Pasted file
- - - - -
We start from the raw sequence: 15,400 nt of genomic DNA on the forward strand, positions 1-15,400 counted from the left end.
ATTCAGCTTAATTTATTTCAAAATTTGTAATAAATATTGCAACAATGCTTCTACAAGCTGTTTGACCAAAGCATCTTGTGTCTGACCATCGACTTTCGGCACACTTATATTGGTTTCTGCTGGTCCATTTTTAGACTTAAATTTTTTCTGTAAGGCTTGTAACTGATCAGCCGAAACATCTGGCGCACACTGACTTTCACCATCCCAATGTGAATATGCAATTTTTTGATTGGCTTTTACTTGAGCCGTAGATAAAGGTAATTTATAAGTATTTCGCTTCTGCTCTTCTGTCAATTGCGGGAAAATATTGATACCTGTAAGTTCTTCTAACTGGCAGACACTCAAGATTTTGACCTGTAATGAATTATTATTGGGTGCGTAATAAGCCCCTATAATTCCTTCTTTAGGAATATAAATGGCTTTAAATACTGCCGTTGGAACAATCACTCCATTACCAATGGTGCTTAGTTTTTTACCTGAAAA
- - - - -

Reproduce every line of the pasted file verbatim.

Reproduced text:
We start from the raw sequence: 15,400 nt of genomic DNA on the forward strand, positions 1-15,400 counted from the left end.
ATTCAGCTTAATTTATTTCAAAATTTGTAATAAATATTGCAACAATGCTTCTACAAGCTGTTTGACCAAAGCATCTTGTGTCTGACCATCGACTTTCGGCACACTTATATTGGTTTCTGCTGGTCCATTTTTAGACTTAAATTTTTTCTGTAAGGCTTGTAACTGATCAGCCGAAACATCTGGCGCACACTGACTTTCACCATCCCAATGTGAATATGCAATTTTTTGATTGGCTTTTACTTGAGCCGTAGATAAAGGTAATTTATAAGTATTTCGCTTCTGCTCTTCTGTCAATTGCGGGAAAATATTGATACCTGTAAGTTCTTCTAACTGGCAGACACTCAAGATTTTGACCTGTAATGAATTATTATTGGGTGCGTAATAAGCCCCTATAATTCCTTCTTTAGGAATATAAATGGCTTTAAATACTGCCGTTGGAACAATCACTCCATTACCAATGGTGCTTAGTTTTTTACCTGAAAA